Jacqui - the next chapter
I have to thank FE for where I am today. Overnight I went from being a support worker to a lecturer.
After I qualified as a lecturer, I took a gap year and went travelling. Back in the UK, I secured a place at Coventry University where I am doing my Masters. Also, I then secured a full time position in a Further Ed college as a lecturer in Health and Social Care. It is hard work keeping a full-time job, being a full-time parent, home schooling, doing predictive grading, Schemes of Work, lesson planning and dealing with safeguarding issues! It is often the case that I am up late at night, reading, researching and typing, the latest is 6.28am then I was logged back in at 10.00am for a zoom meeting. My alarm clock is a must otherwise I will often oversleep.
In my role, I often come into contact with learners who struggle to understand the assignment brief, I’ve provided online guidance in the middle of the night. Funnily enough my learners log in late, just like myself, they have busy lives and family commitments so when everyone is fast asleep they log in. Emails pop up and I respond. They seem surprised to get a reply back in the middle of the night, but COVID-19 has brought challenging times to Further Ed.
My experience studying for a degree was special. I have to say Coventry University is a truly amazing University, I have had so much fun there. I am having to learn a new pattern of behaviour, which is called being professional, dare I say I broke all the rules at first, but I am adapting gracefully. I miss going swimming, pilates and aqua fit, but on the other hand I have a reasonable income, new prospects and I am learning new skills each day.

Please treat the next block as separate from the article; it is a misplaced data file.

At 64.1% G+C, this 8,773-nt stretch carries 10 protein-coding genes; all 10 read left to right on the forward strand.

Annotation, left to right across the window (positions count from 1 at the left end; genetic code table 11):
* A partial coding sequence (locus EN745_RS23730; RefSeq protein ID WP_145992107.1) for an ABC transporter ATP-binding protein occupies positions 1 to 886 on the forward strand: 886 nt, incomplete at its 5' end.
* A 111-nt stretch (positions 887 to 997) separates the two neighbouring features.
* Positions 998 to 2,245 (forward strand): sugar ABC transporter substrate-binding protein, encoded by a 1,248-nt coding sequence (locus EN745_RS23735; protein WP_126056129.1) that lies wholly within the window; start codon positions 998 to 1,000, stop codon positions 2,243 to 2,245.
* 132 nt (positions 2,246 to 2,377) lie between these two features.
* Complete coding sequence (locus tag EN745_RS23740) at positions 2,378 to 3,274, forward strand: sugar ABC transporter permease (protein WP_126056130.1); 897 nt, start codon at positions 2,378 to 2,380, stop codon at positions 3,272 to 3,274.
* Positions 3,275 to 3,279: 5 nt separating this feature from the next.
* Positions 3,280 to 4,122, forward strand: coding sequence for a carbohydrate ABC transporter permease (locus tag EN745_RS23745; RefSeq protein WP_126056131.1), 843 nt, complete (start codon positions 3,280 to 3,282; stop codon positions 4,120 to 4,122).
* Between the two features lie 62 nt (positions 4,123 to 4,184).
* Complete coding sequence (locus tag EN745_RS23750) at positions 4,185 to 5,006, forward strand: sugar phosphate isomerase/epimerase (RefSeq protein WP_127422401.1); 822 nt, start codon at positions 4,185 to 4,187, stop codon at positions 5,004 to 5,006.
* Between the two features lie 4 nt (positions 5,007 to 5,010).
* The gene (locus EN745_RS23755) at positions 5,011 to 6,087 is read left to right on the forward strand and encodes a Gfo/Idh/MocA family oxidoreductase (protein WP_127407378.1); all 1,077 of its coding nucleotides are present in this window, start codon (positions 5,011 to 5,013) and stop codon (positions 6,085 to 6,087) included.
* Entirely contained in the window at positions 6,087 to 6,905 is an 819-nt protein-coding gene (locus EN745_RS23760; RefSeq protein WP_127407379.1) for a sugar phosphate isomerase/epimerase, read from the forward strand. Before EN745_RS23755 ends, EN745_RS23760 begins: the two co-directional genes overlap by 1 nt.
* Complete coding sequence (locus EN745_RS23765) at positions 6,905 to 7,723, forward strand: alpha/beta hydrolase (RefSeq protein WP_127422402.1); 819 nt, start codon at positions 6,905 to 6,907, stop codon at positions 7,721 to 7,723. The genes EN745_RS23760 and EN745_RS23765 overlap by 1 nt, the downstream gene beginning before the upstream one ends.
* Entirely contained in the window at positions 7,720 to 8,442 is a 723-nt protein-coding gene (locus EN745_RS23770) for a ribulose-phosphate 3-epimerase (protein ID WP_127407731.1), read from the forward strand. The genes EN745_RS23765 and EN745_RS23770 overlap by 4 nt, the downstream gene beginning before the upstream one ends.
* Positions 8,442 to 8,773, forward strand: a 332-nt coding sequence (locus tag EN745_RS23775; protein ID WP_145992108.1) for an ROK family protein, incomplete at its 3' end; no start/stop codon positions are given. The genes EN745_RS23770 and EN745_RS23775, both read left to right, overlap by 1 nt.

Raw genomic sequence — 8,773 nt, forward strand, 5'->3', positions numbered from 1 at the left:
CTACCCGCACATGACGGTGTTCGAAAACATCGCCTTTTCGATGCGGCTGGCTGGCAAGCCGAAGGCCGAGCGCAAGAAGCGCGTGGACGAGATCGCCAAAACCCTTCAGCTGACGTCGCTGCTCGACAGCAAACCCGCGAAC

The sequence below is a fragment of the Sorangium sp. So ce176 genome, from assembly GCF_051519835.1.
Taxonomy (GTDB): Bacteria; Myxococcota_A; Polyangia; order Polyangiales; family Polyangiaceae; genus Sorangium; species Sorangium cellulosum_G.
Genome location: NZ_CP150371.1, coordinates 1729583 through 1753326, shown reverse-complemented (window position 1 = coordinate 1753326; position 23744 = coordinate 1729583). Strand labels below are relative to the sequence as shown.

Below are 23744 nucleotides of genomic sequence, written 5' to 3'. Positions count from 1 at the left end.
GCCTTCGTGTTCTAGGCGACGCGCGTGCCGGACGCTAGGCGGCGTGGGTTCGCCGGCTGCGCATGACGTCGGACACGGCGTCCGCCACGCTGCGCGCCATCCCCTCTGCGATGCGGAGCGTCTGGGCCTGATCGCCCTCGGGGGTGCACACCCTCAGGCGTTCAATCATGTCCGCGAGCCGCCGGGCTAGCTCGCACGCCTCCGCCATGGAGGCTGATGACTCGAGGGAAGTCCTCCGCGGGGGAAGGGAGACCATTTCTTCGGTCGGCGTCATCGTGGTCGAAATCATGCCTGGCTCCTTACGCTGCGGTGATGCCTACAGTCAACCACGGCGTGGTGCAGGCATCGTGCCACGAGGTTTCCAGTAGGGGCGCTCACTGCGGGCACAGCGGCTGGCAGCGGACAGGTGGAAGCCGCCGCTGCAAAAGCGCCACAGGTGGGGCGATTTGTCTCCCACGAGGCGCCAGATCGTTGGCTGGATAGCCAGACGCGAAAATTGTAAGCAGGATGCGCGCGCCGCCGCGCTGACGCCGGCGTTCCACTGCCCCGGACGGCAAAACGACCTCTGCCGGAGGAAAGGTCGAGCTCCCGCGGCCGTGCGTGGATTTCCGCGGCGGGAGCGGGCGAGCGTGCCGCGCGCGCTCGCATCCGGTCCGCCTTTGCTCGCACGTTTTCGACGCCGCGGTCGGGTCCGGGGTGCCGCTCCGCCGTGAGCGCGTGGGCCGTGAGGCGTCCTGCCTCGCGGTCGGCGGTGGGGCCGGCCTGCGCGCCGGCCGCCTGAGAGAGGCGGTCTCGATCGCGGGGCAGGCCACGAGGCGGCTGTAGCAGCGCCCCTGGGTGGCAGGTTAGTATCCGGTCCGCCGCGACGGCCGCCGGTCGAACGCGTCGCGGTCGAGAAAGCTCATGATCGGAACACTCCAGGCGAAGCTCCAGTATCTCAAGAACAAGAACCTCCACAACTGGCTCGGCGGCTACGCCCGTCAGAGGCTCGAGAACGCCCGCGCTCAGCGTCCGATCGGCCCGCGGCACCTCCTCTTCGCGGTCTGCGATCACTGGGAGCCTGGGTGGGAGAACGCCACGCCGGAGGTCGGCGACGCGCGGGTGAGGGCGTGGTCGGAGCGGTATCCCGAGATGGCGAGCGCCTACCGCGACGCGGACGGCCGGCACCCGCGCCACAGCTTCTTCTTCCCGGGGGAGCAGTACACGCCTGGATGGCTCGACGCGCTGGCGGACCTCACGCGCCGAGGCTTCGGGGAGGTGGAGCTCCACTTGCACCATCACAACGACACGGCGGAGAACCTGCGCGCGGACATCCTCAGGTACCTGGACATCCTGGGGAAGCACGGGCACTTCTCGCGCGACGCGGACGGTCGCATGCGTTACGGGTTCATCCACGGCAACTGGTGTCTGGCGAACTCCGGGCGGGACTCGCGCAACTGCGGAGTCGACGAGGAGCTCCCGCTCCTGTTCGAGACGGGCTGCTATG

The biggest challenge is managing my time. The course I am studying helps me to control my stress levels by meditation, focusing on the breath and living in the present moment and not overthinking. But how does an academic not overthink?
Life skills are so important, when you see someone behave the same way you used to in class, not engaging, looking at their mobile phone, coming into class late, I stop them at the end of the session and have a discussion with them or book a 1-1 tutorial and we discuss any concerns they may have. Within my first week as a teacher Ofsted turned up. Within the next few weeks, COVID-19 hit and we were all sent home. The impact was immediate, some learners suffered loss, some simply could not engage online, some showed signs of severe stress.
As for myself, I had to teach myself the online systems, but despite all the obstacles some of my learners actually achieved distinctions and merits. A new world has opened itself to me and it has given me a confidence I never thought I could possess, I have embraced the challenge and I am not looking back. When I have completed my Masters I will consider whether to go overseas and work possibly in Canada. I would like to pursue my studies even further; I would like to see how meditation impacts on Further Ed students when dealing with stress.
Further and Higher Ed are at a crucial point of make or break due to COVID-19. Colleges and Universities will need to adapt and be resilient to survive this challenge.
I would encourage any individual to attend college or university it could change their lives just like it has changed mine. This is a chapter in my middle-aged life.
Life is what you make it: if you don’t try, you won’t know.